This election cycle, Democrats made a grave miscalculation. They believed foreign-born and Hispanic voters would look at the Trump administration’s inhumane immigration policies and vote for Joe Biden. The error cost them big. Even I was surprised by Trump’s success with Hispanics, especially in Miami-Dade County, where I live and where Trump lost by double digits four years ago. Biden took the presidency fair and square, but there was no Blue Wave.
So why did so many Hispanics cast their ballots for such a vehemently anti-immigrant president? As James Carville famously quipped, “it’s the economy, stupid.” A recent survey by the advocacy group UnidosUS determined that, while 78 percent of Latino voters are concerned about Trump’s treatment of immigrants, the economy took them to the polls. Many Hispanics weren’t personally impacted by Trump’s immigration policies, so the issue took a back seat to the economic fallout of COVID-19 lockdowns. Fifty-three percent of Hispanic households contain someone who’s been laid off or taken a pay cut, compared to just 38 percent of white households.
But they also voted for Trump because of what he represents: success, strength, and an “I alone can fix it” ethos. In Florida, large populations of right-leaning Cuban, Venezuelan and Colombian immigrants are old enough to remember how socialism destroyed their native countries. The leaders of these countries may be authoritarian strongmen, similar to Trump. But that fact is obscured by Trump’s reputation as a staunch capitalist. There are roughly 2.3 million Hispanic entrepreneurs in the United States, according to New American Economy. Many would never vote for a “socialist” candidate, which Republicans successfully, if unfairly, labeled Biden.
To win over these communities, Biden and the Dems must do more for the economy — and for Hispanics — than Trump did. I’m a long-standing member of the Republican Party and staunch conservative, but I’m personally encouraged by many of Biden’s Cabinet picks. Janet Yellen, Biden’s pick for U.S. Treasury secretary, is known for her bipartisanship and leadership after the Great Recession. During her tenure at the Federal Reserve, unemployment fell more than at any other time in modern history. That’s something Hispanic households suffering job losses should welcome.
Biden is also giving Hispanics more representation at the highest level of government. Xavier Becerra’s perspective as the first Latino Secretary of Health and Human Services will be crucial, given the disproportionate rate at which Latinos have been affected by Covid-19. And as the first Latino head of the Department of Homeland Security, Alejandro Mayorkas has the unique opportunity to show immigration policy can be both humane and economically beneficial — especially amidst a recession.
Immigrants and Hispanic Americans fill many of the frontline essential worker positions, including those in health care and the food supply chain. But even now, despite a national unemployment rate of 6.7 percent, our country lacks enough doctors, nurses, home health aides, field workers and meat packers. Further, immigrants were key to pulling us from the last recession. Immigrant entrepreneurs accounted for a large share of the new small businesses founded between 2008 and 2011, according to New American Economy. As a group, immigrants pay $458.7 billion in taxes annually. More than 3.2 million are entrepreneurs and they employ nearly 8 million people in this country. Florida benefits from $3.1 billion of those tax dollars and 846,516 of those jobs alone.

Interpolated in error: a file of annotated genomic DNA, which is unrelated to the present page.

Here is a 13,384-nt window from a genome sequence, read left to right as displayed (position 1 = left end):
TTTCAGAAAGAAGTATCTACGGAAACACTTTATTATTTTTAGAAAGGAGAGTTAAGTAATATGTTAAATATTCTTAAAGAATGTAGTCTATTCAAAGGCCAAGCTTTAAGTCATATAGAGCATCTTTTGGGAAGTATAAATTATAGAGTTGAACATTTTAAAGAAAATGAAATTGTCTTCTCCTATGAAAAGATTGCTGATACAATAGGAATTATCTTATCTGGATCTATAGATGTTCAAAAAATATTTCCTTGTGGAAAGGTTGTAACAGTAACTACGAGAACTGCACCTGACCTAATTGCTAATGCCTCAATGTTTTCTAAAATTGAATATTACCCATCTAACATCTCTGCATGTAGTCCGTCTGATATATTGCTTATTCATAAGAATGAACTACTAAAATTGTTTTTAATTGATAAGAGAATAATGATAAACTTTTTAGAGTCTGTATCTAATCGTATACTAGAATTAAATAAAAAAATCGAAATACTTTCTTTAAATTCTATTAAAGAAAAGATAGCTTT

We need smart, practical immigration solutions if we’re going to get out of this pandemic and this recession. That means treating immigrants, their children and their communities as assets, not enemies. Over the last four years, the Trump administration introduced some of the most inhumane immigration policies this country has ever seen. His “zero-tolerance policy” ripped thousands of scared children from the arms of their exhausted parents at the border, and now, at least 628 of those children still don’t know where their parents are. Under his leadership, 51 people died in ICE custody and the COVID-19 infection rate in immigrant detention facilities has grown to 13 times than the national average. Meanwhile, the reports of forced hysterectomies being performed on detained migrant women are reminiscent of some of history’s most despicable events. It’s a disgraceful legacy the world won’t soon forget.
My fellow Hispanics, no matter where they’re from, shouldn’t either. We need leaders committed to our nation’s legacy: both as a bastion of opportunity and a safe haven for the weary. Americans have always valued independent self-starters, but we also value decency, community and neighbors looking out for neighbors.
To be an American means balancing individualism with acts in service of the greater good. If Joe Biden takes this to heart, he’ll be one step closer to earning the trust of more than 60.5 million Hispanic Americans — now the largest minority group of eligible voters. He says he’s a president for all Americans. Let’s hope he’s right.
Al Cardenas is former chairman of the Republican Party of Florida and co-founder of the Institute of Politics at Florida State University.